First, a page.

153.9 million civilian labor force
15.0 million unemployed
6.5 million long term (27 weeks or more)
9.1 million involuntary part-time workers
2.3 million marginally attached
1.0 million discouraged
27.4 million = 17.8% of entire force is unemployed or under employed
There are more than 6 jobless workers chasing one opening.
March 25: over 11.1 million claiming unemployment benefits
But these are just numbers. Where do we find stories of the human misery suffered by 11.1 to 27.4 million unemployed or underemployed Americans.
I decided to search "U.S. unemployment" in the New York Times for the past 30 days. Here's what I found:
4 Economix blog posts and reader comments (all bland demographics)
2 Economy: Business columns (one AP statistics from the Labor Department, the other a Bernanke speech warning of the impending "need" for "modifications to entitlement programs such as Social Security and Medicare")
2 Politics: U.S. columns (one featuring Tom Coburn asserting that added unemployment benefits "is theft," the other taking up immigration issues)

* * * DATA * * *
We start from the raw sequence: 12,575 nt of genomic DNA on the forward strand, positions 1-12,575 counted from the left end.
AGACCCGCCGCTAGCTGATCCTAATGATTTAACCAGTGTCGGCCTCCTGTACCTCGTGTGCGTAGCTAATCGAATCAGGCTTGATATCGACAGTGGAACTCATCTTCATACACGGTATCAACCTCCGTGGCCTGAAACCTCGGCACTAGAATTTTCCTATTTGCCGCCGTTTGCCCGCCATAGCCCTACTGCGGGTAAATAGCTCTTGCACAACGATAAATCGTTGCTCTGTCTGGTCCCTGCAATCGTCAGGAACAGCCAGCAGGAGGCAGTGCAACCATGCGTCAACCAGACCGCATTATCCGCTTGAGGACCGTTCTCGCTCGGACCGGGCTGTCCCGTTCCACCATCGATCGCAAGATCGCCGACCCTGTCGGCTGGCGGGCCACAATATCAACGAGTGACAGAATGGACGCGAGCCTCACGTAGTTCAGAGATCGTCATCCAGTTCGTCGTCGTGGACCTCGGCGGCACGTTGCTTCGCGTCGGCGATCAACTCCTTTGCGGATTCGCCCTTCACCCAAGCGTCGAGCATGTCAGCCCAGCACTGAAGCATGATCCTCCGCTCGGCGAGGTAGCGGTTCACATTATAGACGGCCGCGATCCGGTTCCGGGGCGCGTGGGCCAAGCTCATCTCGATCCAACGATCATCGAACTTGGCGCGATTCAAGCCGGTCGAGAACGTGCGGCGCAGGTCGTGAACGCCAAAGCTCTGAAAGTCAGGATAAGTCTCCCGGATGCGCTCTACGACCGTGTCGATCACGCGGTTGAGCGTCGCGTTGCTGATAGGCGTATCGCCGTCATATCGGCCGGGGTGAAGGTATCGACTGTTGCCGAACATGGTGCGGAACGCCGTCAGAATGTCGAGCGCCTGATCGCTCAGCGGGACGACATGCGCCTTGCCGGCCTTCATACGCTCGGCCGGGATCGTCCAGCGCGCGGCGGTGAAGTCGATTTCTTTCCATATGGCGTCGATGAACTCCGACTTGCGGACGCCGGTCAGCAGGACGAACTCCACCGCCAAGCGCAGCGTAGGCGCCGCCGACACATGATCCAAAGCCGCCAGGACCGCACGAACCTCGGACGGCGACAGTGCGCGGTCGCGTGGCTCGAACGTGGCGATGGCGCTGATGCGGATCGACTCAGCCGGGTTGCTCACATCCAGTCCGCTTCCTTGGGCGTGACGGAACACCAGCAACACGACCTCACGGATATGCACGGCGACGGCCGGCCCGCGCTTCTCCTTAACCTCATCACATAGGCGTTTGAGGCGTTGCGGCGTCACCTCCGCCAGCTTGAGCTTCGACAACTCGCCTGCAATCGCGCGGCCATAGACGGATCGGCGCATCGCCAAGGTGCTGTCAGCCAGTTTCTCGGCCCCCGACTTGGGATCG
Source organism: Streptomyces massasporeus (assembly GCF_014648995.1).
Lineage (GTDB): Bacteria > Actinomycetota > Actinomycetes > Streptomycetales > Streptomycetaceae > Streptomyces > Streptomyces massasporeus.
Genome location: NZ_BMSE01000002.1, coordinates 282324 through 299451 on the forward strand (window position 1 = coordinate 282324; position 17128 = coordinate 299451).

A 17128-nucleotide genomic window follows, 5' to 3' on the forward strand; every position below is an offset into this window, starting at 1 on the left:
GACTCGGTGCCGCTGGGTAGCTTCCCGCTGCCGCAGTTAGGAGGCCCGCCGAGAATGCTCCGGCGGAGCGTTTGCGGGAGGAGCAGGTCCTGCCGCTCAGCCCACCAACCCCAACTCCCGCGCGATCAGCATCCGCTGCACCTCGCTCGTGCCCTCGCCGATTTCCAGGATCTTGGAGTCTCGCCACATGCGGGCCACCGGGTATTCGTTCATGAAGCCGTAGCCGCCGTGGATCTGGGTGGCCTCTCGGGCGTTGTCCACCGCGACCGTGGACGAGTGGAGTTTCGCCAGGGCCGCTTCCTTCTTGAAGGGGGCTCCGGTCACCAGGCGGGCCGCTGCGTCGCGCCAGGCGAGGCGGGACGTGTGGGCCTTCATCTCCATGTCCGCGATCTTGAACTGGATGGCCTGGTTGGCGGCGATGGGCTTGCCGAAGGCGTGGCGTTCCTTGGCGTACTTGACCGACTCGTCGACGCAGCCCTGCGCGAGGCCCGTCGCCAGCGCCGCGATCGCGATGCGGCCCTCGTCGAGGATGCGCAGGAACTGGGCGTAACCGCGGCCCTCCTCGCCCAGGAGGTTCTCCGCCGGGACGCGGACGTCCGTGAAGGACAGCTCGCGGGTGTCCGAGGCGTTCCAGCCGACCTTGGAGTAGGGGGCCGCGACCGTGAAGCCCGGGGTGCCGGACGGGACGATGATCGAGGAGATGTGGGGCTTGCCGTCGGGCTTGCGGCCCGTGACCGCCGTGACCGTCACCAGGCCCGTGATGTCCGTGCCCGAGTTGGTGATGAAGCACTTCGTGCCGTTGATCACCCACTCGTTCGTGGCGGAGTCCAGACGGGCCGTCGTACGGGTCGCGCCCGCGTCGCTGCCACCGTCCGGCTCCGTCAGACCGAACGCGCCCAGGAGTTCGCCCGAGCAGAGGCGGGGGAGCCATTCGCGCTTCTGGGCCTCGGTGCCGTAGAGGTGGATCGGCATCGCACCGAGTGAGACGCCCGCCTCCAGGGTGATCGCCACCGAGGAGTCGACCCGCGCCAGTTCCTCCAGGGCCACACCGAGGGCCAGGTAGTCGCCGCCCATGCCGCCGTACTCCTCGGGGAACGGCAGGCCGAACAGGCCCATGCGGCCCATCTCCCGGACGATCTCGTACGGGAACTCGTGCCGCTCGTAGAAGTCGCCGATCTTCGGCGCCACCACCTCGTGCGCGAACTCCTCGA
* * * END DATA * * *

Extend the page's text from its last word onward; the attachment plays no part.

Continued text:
1 Times Topics entitled "Unemployment" (reviewing the history of the Current Population Survey and puzzling over the "bizarre combination of a falling employment rate and a falling unemployment rate")
1 Opinion: Letter (defending the "unemployment industry" against a remark in a 3 April 2010 Times column to the effect that the purpose of the industry is "helping employers process — and fight — unemployment claims")
That 3 April column appeared in the Times' U.S.: U.S. Section and was somehow missed by the Times' search engine when I searched on "U.S. unemployment." Unlike the ones brought up by my search above, this column actually evoked sympathy for victims of the thriving new "unemployment industry" (see picture).
For any of you interested in being exposed to more of the human side of U.S. unemployment situation, the following Al Jazzera broadcast is a "don't miss."